Daphne Carr is an American music expert and writer. The focus of her research is not classical but popular music, a field that only recently has garnered attention from academics. Carr’s passion for writing started within what is commonly referred to as the zine culture, zines being small and often underground publications that became popular in America in the 1980s and 1990s. She has stayed true to the underground and found a new favorite in the Czech Republic: the Plastic People of the Universe, who she learned about when she first came to Prague in 2000 to take summer courses. Carr now teaches a class on popular music at Charles University’s Institute of Musicology. Daphne talks about her course, the unique Czech genre of tramp music and what first piqued her interest in music.
“I think the first alternative record that made an impression on me was Radiohead’s Creep. I guess it was the music video, when I was thirteen or fourteen years old. Because I grew up in a small town, where everyone was listening to funk music, and classic rock and things like that.
“I saw Radiohead on late-night MTV and I thought: There is a band that is cool, they are doing something different and the sound is strange. And I really identified with the lyrics, because they were so outsider, so I was drawn to that immediately. And so I kind of just picked up anything that sounded like that. So that was my descent into the underground, or rather, the alternative, and from there I moved on to the underground.
So when did the writing come in? When did you first think that music wasn’t just something you enjoyed but wanted to write about, and also write about from an academic angle?
“Before academic writing, my first writing was zine writing. I was really active in the riot grrrl zine community in the 1990s, and I really loved it. And in fact, my undergraduate degree, I did an independent study on zine culture and researched the history behind it.
“I’ve always been really inspired by and continued to participate in the underground publishing scene, and from there, I became a journalist. And at some point, I crossed the threshold where I wanted to think more critically, and think beyond 2000 words at a time."
“My Czech research I’ve been doing off and on for the last ten years, which is luxury, in a way, to be able to get to think about the same thing for so long, it’s great.”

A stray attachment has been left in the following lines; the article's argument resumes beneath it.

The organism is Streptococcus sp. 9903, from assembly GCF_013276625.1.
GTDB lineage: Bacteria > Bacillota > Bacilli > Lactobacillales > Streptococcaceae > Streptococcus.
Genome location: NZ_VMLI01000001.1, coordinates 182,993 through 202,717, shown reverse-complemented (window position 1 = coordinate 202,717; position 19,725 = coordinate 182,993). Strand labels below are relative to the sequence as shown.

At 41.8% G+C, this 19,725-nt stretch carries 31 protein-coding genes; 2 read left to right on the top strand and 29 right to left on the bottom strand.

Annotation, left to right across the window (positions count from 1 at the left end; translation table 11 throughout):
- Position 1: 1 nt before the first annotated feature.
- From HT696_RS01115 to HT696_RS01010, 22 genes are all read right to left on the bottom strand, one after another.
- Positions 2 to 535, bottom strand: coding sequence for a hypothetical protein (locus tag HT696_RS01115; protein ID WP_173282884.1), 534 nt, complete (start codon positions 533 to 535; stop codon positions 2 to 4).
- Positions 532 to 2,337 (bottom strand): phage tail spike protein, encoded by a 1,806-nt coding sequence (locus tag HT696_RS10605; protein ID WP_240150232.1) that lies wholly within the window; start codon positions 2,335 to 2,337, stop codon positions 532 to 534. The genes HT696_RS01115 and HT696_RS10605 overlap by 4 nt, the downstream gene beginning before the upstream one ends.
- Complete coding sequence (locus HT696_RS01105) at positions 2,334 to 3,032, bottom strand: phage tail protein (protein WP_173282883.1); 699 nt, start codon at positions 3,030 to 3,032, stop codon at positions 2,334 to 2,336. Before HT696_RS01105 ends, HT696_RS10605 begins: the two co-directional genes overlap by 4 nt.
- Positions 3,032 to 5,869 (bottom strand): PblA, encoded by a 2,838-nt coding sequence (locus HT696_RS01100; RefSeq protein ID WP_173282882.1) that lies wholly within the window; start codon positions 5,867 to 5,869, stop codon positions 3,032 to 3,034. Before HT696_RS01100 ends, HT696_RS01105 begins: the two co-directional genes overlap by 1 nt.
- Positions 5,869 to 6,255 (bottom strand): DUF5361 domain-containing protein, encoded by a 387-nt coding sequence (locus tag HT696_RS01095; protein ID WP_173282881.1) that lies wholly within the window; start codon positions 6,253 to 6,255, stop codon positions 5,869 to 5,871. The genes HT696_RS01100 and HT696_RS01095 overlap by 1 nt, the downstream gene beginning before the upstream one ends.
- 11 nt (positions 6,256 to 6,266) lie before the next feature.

“It’s an anthology of English-language writing about music. Not just popular music, also classical and world music and all kinds of different things. It started in 2000, and I inherited the series in 2006.
“It’s a labor of love in some ways, I read something like a 100 publications regularly, and then I read some 2500 to 3000 submissions at the end of the year, and from that I pick about a hundred of them. And those I then I pass on to a guest editor, who is usually a noted music or fiction writer, and that person chooses the final entries, and then that book is published every fall.
“There are a number of books like Best Sports Writing, Best Fiction or Best Non-Fiction and this is part of that whole set of series that come out in the fall, just to sort of commemorate the year’s preceding writing. It’s very old-fashioned, especially in the era of online instant connections, it’s sort of a strange anomaly, but I love it and it’s really a center point for the community every fall.”
You came to Prague for summer courses in 2000. What was your first impression of the Czech music scene and what fascinated you?
“My first impressions, well, I thought it was really romantic. I was really charmed by the stories that I heard and the incredible dedication of people I met at shows. It was much different from my experience in New York City, because it’s so inter-generational and welcoming of new members, in a way.
“So it’s very different from New York, where everyone is kind of giving you a look, like: Who the hell are you, with arms crossed standing in the corner. SO I was really thrilled by that and felt welcomed, so that was my first step.”
I understand you were also quite taken by the Plastic People of the Universe?